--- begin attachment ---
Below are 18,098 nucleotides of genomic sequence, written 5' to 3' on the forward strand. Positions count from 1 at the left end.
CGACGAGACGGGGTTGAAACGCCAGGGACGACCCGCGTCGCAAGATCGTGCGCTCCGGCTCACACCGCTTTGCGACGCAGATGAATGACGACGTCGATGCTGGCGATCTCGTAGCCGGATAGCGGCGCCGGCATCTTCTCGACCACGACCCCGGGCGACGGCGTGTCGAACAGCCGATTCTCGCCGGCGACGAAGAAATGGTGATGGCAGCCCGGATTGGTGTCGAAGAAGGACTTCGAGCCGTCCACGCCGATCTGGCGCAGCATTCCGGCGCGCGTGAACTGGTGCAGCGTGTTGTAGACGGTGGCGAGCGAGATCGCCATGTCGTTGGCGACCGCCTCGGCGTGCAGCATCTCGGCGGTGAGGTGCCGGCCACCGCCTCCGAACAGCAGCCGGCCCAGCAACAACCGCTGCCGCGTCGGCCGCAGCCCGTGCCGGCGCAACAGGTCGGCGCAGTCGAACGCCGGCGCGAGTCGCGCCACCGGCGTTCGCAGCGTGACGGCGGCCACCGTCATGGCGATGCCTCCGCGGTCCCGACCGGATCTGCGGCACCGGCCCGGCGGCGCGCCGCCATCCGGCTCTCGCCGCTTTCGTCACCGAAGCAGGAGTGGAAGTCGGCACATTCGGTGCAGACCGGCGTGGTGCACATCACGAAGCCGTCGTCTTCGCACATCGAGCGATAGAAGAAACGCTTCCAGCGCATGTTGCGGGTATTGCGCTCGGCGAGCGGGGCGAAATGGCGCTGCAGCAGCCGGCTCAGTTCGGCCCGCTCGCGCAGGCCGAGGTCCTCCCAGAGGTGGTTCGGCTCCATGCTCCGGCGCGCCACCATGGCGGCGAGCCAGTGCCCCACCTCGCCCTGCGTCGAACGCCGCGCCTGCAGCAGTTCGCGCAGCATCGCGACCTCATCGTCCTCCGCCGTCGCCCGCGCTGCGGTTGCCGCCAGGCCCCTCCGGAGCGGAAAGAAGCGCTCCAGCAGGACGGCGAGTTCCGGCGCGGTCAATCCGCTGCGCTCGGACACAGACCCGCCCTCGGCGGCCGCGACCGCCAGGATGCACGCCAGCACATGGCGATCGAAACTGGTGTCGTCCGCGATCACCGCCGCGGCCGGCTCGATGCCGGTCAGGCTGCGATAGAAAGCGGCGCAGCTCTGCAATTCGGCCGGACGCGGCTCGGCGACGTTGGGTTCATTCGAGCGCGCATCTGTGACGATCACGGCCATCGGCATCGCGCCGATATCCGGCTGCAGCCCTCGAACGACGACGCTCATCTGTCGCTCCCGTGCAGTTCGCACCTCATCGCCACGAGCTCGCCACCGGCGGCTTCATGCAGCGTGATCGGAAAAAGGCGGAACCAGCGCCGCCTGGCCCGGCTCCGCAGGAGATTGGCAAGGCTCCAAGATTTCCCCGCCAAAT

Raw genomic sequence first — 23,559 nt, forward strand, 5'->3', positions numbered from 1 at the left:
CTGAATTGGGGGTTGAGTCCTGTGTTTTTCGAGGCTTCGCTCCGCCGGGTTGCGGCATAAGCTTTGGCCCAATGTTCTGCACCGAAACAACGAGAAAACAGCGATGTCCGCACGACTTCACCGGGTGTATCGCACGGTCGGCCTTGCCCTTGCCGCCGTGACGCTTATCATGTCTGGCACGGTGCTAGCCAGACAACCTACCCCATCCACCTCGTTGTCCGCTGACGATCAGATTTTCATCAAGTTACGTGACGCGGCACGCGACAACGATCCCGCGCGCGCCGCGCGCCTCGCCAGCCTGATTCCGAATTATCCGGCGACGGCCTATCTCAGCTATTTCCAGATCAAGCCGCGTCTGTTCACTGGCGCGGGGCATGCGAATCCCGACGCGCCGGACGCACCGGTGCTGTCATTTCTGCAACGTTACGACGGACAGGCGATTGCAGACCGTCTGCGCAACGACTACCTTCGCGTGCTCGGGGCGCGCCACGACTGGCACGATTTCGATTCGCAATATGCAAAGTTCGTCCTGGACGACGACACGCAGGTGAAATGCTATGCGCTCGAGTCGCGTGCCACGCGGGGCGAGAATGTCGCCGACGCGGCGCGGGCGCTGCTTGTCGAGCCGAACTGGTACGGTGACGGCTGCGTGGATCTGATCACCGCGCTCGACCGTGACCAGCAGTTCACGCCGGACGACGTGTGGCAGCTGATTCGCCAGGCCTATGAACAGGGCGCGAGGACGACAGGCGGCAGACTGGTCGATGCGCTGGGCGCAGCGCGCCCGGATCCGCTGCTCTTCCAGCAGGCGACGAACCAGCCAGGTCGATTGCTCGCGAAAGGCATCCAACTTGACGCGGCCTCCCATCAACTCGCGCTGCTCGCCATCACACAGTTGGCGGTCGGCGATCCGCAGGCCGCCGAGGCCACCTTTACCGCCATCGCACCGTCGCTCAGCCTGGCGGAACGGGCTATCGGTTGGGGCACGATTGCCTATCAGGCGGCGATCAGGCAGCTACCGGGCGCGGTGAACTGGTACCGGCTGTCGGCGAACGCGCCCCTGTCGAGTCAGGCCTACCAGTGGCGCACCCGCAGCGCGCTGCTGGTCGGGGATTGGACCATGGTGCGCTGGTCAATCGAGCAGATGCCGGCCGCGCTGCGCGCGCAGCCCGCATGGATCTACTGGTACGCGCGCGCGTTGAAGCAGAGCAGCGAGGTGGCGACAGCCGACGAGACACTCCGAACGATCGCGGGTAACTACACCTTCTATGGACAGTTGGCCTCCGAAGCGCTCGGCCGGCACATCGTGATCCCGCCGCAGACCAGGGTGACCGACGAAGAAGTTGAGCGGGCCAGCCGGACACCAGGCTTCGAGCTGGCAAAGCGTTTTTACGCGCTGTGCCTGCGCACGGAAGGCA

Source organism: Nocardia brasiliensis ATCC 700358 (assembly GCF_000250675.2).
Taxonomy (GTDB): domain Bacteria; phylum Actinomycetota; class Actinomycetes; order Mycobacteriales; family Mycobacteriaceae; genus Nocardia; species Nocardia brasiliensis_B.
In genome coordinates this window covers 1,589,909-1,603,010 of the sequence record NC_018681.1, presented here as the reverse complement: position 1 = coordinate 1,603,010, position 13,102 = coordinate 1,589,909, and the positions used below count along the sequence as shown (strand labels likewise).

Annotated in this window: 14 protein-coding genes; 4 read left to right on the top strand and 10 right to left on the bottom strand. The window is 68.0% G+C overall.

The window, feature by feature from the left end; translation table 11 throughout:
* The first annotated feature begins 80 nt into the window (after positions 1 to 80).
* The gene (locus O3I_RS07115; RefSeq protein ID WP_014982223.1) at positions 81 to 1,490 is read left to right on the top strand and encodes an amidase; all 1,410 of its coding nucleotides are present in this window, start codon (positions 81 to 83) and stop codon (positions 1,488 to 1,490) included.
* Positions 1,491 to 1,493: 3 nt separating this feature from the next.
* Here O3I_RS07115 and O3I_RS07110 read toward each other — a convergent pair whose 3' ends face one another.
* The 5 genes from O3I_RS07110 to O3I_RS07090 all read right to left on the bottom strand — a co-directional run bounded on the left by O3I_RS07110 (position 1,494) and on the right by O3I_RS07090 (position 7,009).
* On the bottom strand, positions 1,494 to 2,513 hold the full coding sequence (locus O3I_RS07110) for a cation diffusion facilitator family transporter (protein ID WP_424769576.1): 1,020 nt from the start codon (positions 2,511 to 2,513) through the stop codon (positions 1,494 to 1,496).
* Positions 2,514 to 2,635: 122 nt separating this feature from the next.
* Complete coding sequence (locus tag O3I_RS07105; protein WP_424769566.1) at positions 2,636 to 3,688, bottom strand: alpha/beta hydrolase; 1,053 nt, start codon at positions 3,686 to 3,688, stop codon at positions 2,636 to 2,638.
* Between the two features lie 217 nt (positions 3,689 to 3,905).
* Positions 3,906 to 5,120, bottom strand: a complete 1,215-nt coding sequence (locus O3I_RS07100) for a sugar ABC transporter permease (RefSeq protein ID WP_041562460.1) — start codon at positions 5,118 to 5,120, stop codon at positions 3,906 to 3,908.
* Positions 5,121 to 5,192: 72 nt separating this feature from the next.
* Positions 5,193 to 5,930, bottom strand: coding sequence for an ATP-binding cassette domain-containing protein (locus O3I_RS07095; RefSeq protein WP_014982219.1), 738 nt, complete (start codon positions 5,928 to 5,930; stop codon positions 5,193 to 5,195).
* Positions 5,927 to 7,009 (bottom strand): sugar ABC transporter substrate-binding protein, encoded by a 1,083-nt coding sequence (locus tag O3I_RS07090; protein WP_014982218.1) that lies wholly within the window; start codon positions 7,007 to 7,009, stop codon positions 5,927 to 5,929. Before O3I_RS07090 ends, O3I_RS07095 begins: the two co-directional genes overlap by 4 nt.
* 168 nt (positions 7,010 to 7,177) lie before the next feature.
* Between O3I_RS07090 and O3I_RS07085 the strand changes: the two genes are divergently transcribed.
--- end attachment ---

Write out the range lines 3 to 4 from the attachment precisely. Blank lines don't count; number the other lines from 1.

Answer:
Raw genomic sequence first — 23,559 nt, forward strand, 5'->3', positions numbered from 1 at the left:
CTGAATTGGGGGTTGAGTCCTGTGTTTTTCGAGGCTTCGCTCCGCCGGGTTGCGGCATAAGCTTTGGCCCAATGTTCTGCACCGAAACAACGAGAAAACAGCGATGTCCGCACGACTTCACCGGGTGTATCGCACGGTCGGCCTTGCCCTTGCCGCCGTGACGCTTATCATGTCTGGCACGGTGCTAGCCAGACAACCTACCCCATCCACCTCGTTGTCCGCTGACGATCAGATTTTCATCAAGTTACGTGACGCGGCACGCGACAACGATCCCGCGCGCGCCGCGCGCCTCGCCAGCCTGATTCCGAATTATCCGGCGACGGCCTATCTCAGCTATTTCCAGATCAAGCCGCGTCTGTTCACTGGCGCGGGGCATGCGAATCCCGACGCGCCGGACGCACCGGTGCTGTCATTTCTGCAACGTTACGACGGACAGGCGATTGCAGACCGTCTGCGCAACGACTACCTTCGCGTGCTCGGGGCGCGCCACGACTGGCACGATTTCGATTCGCAATATGCAAAGTTCGTCCTGGACGACGACACGCAGGTGAAATGCTATGCGCTCGAGTCGCGTGCCACGCGGGGCGAGAATGTCGCCGACGCGGCGCGGGCGCTGCTTGTCGAGCCGAACTGGTACGGTGACGGCTGCGTGGATCTGATCACCGCGCTCGACCGTGACCAGCAGTTCACGCCGGACGACGTGTGGCAGCTGATTCGCCAGGCCTATGAACAGGGCGCGAGGACGACAGGCGGCAGACTGGTCGATGCGCTGGGCGCAGCGCGCCCGGATCCGCTGCTCTTCCAGCAGGCGACGAACCAGCCAGGTCGATTGCTCGCGAAAGGCATCCAACTTGACGCGGCCTCCCATCAACTCGCGCTGCTCGCCATCACACAGTTGGCGGTCGGCGATCCGCAGGCCGCCGAGGCCACCTTTACCGCCATCGCACCGTCGCTCAGCCTGGCGGAACGGGCTATCGGTTGGGGCACGATTGCCTATCAGGCGGCGATCAGGCAGCTACCGGGCGCGGTGAACTGGTACCGGCTGTCGGCGAACGCGCCCCTGTCGAGTCAGGCCTACCAGTGGCGCACCCGCAGCGCGCTGCTGGTCGGGGATTGGACCATGGTGCGCTGGTCAATCGAGCAGATGCCGGCCGCGCTGCGCGCGCAGCCCGCATGGATCTACTGGTACGCGCGCGCGTTGAAGCAGAGCAGCGAGGTGGCGACAGCCGACGAGACACTCCGAACGATCGCGGGTAACTACACCTTCTATGGACAGTTGGCCTCCGAAGCGCTCGGCCGGCACATCGTGATCCCGCCGCAGACCAGGGTGACCGACGAAGAAGTTGAGCGGGCCAGCCGGACACCAGGCTTCGAGCTGGCAAAGCGTTTTTACGCGCTGTGCCTGCGCACGGAAGGCA